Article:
“J’aime rechercher l’harmonie et la beauté en modest imitateur de mon createur.” -Arcabas
Always keen to see new places, we were pleased when Marie-Pascale planned a trip to Saint-Pierre-de-Chartreuse in Isère, north of Grenoble. We went to see the works of Arcabas, a local artist of contemporary sacred art. His most important work is the decoration of the church of Saint-Hugues-de-Chartreuse.
An amazing sight on entering
On our guided tour
In 1952, at age 25, Arcabas offered to decorate the damp dingy church for free. He worked in the church during three distinct phases of his life. The first phase was to depict the Last Supper, the Resurrection and the Ten Commandments in huge paintings in red and black. Only at the nartex and the chancel could he paint a fresco directly on the wall. The nave was so damp that he had to paint on woollen hangings to let the air circulate behind them. He also fashioned the beautiful stained glass windows in the side-aisles.
A modern representation of Christ on the Cross
In the late sixties Arcabas left to work in Ottawa, returning to Saint-Pierre in 1973 to begin his second phase. For the next 12 years he worked on the upper row of paintings, abstract designs with gold leaf which reflects the light.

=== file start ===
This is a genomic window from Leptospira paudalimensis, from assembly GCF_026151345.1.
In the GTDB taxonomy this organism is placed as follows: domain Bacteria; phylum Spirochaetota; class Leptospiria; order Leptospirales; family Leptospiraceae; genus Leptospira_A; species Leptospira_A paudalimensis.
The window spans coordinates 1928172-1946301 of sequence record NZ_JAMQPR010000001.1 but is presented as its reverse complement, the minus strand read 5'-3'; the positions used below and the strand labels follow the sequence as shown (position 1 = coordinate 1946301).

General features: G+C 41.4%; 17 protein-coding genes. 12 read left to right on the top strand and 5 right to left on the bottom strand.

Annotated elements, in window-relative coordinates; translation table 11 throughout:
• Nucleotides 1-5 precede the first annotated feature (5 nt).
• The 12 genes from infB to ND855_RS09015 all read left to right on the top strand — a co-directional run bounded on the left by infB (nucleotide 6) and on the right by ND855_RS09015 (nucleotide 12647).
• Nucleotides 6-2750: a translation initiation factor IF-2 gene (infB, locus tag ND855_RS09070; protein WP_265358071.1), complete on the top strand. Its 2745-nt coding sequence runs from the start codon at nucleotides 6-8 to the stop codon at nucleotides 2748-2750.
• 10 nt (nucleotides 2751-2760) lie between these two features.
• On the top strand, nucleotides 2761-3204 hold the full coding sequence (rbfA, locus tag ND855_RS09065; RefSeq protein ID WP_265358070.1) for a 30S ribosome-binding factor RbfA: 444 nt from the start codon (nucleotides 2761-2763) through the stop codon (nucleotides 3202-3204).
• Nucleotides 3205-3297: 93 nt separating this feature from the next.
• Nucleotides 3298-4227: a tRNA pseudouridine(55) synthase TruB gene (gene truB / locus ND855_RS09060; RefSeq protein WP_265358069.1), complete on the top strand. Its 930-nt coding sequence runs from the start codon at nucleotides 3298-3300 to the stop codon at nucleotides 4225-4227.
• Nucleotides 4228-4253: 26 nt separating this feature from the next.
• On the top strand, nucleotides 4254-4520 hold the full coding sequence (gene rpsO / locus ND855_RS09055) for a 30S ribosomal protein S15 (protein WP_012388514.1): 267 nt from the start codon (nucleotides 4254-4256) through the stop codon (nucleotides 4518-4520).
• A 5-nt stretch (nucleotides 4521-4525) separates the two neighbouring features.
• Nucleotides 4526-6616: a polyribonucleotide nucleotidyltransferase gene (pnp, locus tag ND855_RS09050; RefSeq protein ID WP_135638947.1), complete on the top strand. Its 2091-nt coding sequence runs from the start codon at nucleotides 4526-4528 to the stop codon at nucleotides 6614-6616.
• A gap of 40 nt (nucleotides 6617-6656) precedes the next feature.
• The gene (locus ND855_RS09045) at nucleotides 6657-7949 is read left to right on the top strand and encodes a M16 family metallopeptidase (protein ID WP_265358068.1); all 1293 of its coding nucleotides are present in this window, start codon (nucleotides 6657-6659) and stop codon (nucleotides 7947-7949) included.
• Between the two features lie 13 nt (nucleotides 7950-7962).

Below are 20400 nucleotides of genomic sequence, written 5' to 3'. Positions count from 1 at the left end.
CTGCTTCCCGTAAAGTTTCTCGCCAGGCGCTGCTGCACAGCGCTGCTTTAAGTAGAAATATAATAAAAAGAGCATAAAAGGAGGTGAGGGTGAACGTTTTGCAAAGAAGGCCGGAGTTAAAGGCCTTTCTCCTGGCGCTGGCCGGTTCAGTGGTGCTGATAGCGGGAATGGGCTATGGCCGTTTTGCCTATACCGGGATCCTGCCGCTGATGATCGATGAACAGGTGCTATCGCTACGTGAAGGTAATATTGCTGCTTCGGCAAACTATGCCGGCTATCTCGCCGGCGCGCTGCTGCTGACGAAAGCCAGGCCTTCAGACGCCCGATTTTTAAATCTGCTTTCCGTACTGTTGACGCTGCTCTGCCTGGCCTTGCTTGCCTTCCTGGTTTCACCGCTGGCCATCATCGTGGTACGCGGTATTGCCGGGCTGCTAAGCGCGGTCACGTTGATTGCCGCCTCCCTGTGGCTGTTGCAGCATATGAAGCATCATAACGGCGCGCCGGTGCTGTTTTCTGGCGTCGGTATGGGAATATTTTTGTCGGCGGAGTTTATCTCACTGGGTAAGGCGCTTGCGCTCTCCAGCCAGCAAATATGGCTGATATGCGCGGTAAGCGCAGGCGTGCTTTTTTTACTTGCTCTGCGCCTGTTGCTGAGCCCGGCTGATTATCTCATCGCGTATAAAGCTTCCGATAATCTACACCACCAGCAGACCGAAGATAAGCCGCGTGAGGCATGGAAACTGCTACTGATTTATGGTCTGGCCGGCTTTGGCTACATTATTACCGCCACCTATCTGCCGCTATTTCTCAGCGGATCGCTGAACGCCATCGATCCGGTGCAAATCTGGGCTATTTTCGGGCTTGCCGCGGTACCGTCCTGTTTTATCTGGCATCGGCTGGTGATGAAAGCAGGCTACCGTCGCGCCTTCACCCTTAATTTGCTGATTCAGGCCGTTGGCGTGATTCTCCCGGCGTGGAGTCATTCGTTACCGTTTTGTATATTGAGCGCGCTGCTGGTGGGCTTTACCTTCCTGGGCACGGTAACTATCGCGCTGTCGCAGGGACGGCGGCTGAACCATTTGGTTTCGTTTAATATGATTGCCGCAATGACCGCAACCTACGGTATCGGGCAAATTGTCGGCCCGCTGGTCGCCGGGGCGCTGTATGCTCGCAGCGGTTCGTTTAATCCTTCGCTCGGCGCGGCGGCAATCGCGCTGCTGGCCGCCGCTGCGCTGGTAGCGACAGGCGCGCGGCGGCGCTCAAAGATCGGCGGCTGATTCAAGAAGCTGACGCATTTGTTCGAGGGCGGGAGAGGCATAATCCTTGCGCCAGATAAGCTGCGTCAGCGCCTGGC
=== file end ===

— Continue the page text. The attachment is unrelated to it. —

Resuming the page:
The final stage was 1985 to 1991 when Arcabas painted over 50 images inspired by biblical texts. They are in no particular order and are full of movement and life.
This reminded me of Picasso
Besides the decoration Arcabas made a tabernacle and altar, a reliquary, and decorated the floors with brass inlay and designed the studded doors.
A very modern reliquary
and the altar
Arcabas was prolific in other areas too and was a set and costume designer in the theatre. His paintings are exhibited in many countries of the world and he created many works nearer to home, for example the panoramic stained glass in Notre-Dame-des-Neiges, Alpe d’Huez. He has also worked in collaboration with Etienne, his sculptor son, designing the liturgical furnishings of other churches and cathedrals.
However this church in Saint-Pierre-de-Chartreuse displays his major work. Arcabas donated it to the department of Isère and 100,000 people a year go and visit. Despite becoming an art museum the church is still used for worship. Arcabas, now approaching his 90th year, lives locally in Saint-Pierre.
After the long journey and what seemed an even longer guided tour we deserved our shared picnic. It wouldn’t be a good day out without one.
A welcome break between guided tours
Then off to visit the distillery at Chartreuse. And despite Marie-Pascale’s persistent questioning of the guide we still don’t know what’s in that green liqueur except a secret mix of 300 wild herbs. I would guess it is probably the same as goes into cough mixture.